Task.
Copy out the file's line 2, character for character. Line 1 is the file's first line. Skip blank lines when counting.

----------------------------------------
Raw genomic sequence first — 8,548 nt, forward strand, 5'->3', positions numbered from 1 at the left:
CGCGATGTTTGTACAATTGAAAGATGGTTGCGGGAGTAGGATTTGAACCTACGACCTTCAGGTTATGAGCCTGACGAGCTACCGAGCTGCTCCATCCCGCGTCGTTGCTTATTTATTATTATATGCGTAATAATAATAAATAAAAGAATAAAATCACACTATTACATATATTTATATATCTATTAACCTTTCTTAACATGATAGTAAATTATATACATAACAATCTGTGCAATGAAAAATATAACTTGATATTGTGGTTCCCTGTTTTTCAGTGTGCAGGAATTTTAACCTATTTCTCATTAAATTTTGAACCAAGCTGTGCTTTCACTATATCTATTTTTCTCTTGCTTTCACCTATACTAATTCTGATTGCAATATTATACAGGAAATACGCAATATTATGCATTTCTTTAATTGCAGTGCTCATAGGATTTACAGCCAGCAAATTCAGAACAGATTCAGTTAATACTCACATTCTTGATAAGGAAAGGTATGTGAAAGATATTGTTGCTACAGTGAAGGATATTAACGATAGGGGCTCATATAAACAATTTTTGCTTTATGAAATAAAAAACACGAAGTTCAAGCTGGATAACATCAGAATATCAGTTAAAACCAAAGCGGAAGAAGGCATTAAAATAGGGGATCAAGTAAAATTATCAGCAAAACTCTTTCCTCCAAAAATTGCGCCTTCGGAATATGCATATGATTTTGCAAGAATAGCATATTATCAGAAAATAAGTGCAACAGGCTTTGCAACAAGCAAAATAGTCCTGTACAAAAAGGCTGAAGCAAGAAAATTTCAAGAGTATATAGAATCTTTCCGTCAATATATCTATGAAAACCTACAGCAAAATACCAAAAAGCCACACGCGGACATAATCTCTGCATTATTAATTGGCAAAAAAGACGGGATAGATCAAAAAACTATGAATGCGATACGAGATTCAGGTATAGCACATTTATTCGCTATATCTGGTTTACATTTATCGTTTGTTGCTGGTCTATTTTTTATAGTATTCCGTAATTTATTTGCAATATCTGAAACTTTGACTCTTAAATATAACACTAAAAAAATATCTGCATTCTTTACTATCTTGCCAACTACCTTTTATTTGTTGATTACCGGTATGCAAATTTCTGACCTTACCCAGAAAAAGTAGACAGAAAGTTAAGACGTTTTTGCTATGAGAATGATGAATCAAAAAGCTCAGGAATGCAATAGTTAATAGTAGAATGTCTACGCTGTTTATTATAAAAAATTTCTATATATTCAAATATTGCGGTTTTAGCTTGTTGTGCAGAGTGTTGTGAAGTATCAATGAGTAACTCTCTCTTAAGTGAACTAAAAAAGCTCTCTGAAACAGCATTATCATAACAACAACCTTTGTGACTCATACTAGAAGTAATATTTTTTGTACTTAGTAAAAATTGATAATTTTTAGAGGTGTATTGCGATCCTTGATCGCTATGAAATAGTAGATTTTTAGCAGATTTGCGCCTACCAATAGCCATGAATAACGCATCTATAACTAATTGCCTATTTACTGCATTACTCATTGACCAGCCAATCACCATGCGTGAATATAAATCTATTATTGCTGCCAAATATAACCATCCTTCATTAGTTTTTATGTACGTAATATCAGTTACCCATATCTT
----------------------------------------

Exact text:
CGCGATGTTTGTACAATTGAAAGATGGTTGCGGGAGTAGGATTTGAACCTACGACCTTCAGGTTATGAGCCTGACGAGCTACCGAGCTGCTCCATCCCGCGTCGTTGCTTATTTATTATTATATGCGTAATAATAATAAATAAAAGAATAAAATCACACTATTACATATATTTATATATCTATTAACCTTTCTTAACATGATAGTAAATTATATACATAACAATCTGTGCAATGAAAAATATAACTTGATATTGTGGTTCCCTGTTTTTCAGTGTGCAGGAATTTTAACCTATTTCTCATTAAATTTTGAACCAAGCTGTGCTTTCACTATATCTATTTTTCTCTTGCTTTCACCTATACTAATTCTGATTGCAATATTATACAGGAAATACGCAATATTATGCATTTCTTTAATTGCAGTGCTCATAGGATTTACAGCCAGCAAATTCAGAACAGATTCAGTTAATACTCACATTCTTGATAAGGAAAGGTATGTGAAAGATATTGTTGCTACAGTGAAGGATATTAACGATAGGGGCTCATATAAACAATTTTTGCTTTATGAAATAAAAAACACGAAGTTCAAGCTGGATAACATCAGAATATCAGTTAAAACCAAAGCGGAAGAAGGCATTAAAATAGGGGATCAAGTAAAATTATCAGCAAAACTCTTTCCTCCAAAAATTGCGCCTTCGGAATATGCATATGATTTTGCAAGAATAGCATATTATCAGAAAATAAGTGCAACAGGCTTTGCAACAAGCAAAATAGTCCTGTACAAAAAGGCTGAAGCAAGAAAATTTCAAGAGTATATAGAATCTTTCCGTCAATATATCTATGAAAACCTACAGCAAAATACCAAAAAGCCACACGCGGACATAATCTCTGCATTATTAATTGGCAAAAAAGACGGGATAGATCAAAAAACTATGAATGCGATACGAGATTCAGGTATAGCACATTTATTCGCTATATCTGGTTTACATTTATCGTTTGTTGCTGGTCTATTTTTTATAGTATTCCGTAATTTATTTGCAATATCTGAAACTTTGACTCTTAAATATAACACTAAAAAAATATCTGCATTCTTTACTATCTTGCCAACTACCTTTTATTTGTTGATTACCGGTATGCAAATTTCTGACCTTACCCAGAAAAAGTAGACAGAAAGTTAAGACGTTTTTGCTATGAGAATGATGAATCAAAAAGCTCAGGAATGCAATAGTTAATAGTAGAATGTCTACGCTGTTTATTATAAAAAATTTCTATATATTCAAATATTGCGGTTTTAGCTTGTTGTGCAGAGTGTTGTGAAGTATCAATGAGTAACTCTCTCTTAAGTGAACTAAAAAAGCTCTCTGAAACAGCATTATCATAACAACAACCTTTGTGACTCATACTAGAAGTAATATTTTTTGTACTTAGTAAAAATTGATAATTTTTAGAGGTGTATTGCGATCCTTGATCGCTATGAAATAGTAGATTTTTAGCAGATTTGCGCCTACCAATAGCCATGAATAACGCATCTATAACTAATTGCCTATTTACTGCATTACTCATTGACCAGCCAATCACCATGCGTGAATATAAATCTATTATTGCTGCCAAATATAACCATCCTTCATTAGTTTTTATGTACGTAATATCAGTTACCCATATCTT